Senate bill aims to bring more private sector participation to federal AI innovation

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The latest piece of AI-focused legislation seeks to make private sector collaboration a top priority for several agencies.

A cohort of bipartisan senators introduced new artificial intelligence-focused legislation Thursday, which aims to consolidate U.S. leadership in emerging technologies through enhanced private sector collaboration.

The Future of AI Innovation Act, cosponsored by Sens. Todd Young, R-Ind, Maria Cantwell, D-Wash., Marsha Blackburn, R-Tenn., and John Hickenlooper, D-Colo., responds to the larger global race to lead in new AI and emerging technologies, like quantum computing systems and applied biosciences. 

Key provisions in the text would allocate more federal support to the National Institutes of Standards and Technology for standards development in critical tech fields; launch an AI testbed competition helmed jointly by NIST and the Department of Energy’s National Laboratories; and ask leadership within the Department of Commerce, State Department and White House Office of Science and Technology Policy to form more international alliances focused on developing a consensus on AI standards.

The bill also asks for participation in AI scientific and technological advancement from the Government Accountability Office and the National Science Foundation to identify hindrances to AI application across the federal government and to further spearhead initiatives for private sector collaboration, respectively.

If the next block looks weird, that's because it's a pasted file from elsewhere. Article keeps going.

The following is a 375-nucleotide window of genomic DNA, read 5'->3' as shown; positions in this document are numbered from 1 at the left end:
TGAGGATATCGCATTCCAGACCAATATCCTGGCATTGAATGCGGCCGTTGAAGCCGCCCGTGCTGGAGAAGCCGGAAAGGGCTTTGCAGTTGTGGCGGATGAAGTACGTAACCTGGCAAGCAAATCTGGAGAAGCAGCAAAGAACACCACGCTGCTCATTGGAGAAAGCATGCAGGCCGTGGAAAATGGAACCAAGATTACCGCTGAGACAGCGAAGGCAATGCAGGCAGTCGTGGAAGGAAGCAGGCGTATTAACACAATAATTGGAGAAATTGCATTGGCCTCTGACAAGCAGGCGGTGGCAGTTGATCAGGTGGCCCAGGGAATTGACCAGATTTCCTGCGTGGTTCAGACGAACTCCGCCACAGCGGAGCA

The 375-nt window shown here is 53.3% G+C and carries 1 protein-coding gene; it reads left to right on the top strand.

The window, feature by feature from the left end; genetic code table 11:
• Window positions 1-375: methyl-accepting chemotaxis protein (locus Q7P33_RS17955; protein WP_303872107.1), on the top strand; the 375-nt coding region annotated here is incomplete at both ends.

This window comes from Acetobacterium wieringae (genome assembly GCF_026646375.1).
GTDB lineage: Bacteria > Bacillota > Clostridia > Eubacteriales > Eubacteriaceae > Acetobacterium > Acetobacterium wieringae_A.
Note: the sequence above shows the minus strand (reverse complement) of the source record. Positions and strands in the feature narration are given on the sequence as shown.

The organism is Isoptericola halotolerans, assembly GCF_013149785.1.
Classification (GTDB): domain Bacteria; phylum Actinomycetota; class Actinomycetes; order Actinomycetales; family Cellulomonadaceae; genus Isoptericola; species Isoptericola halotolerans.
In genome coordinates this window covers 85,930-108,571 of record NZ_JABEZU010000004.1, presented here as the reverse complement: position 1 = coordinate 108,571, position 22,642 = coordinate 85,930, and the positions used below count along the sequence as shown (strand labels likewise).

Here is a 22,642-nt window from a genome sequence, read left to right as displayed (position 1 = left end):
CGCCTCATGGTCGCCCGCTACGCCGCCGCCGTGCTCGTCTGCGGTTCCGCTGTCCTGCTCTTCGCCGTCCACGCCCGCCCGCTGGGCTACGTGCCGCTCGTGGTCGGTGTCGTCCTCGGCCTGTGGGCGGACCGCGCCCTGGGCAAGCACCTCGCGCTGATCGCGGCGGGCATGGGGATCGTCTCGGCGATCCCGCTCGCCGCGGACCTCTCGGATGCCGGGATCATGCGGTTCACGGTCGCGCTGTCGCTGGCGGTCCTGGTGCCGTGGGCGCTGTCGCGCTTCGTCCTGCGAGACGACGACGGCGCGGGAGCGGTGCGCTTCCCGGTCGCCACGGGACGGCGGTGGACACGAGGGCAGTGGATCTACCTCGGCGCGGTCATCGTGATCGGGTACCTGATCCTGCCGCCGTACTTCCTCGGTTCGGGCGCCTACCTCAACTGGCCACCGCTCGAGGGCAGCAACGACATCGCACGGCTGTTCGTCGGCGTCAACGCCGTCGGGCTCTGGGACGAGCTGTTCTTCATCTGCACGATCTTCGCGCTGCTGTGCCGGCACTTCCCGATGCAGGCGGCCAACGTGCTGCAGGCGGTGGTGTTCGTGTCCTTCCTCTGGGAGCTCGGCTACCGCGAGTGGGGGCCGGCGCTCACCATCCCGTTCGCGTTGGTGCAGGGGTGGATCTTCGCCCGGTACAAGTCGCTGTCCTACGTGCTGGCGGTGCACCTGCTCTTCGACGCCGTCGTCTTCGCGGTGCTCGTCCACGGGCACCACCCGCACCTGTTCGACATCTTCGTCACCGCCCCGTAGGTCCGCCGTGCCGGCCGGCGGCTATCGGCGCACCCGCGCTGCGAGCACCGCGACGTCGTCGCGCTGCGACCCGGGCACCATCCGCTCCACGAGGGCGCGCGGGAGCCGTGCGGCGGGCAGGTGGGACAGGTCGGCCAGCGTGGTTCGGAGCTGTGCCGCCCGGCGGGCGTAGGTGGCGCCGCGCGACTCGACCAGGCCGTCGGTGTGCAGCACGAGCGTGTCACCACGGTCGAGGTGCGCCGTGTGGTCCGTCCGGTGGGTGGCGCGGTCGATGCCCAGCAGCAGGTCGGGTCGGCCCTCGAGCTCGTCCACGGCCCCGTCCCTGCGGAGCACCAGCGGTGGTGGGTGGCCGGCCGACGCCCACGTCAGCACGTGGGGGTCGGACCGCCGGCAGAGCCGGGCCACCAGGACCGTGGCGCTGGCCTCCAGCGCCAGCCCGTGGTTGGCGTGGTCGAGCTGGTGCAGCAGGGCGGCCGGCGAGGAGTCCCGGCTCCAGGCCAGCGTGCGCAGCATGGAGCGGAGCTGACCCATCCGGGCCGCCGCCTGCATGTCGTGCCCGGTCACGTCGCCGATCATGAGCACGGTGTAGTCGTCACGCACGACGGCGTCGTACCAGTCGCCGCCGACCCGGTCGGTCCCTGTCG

“The Future of AI Innovation Act is critical to maintaining American leadership in the global race to advance AI,” Young said in a press release. “This bipartisan bill will create important partnerships between government, the private sector, and academia to establish voluntary standards and best practices that will ensure a fertile environment for AI innovation while accounting for potential risks.”

Establishing a series of common standards to guide the international development of AI is crucial within the bill, a task that NIST has been prioritizing among the litany of policy mandates handed down to the agency. The Future of AI Innovation Act expands these and also tasks the NSF and Energy to contribute by performing benchmarking and capability evaluations within testbed environments. 

Bringing more private sector participation into these endeavors also features in the Biden administration’s tech policy goals, with other federal agencies like the Department of Defense planning to foster stronger private sector ties within their research and development agendas. 

“Our bill ensures the United States will lead on AI for decades to come. It promotes public-private collaboration to drive innovation and competitiveness,” Cantwell said in a statement. “The NIST AI Safety Institute, testbeds at our national labs, and the grand challenge prizes will bring together private sector and government experts to develop standards, create new assessment tools, and overcome existing barriers. It will lay a strong foundation for America’s evolving AI tech economy for years to come.”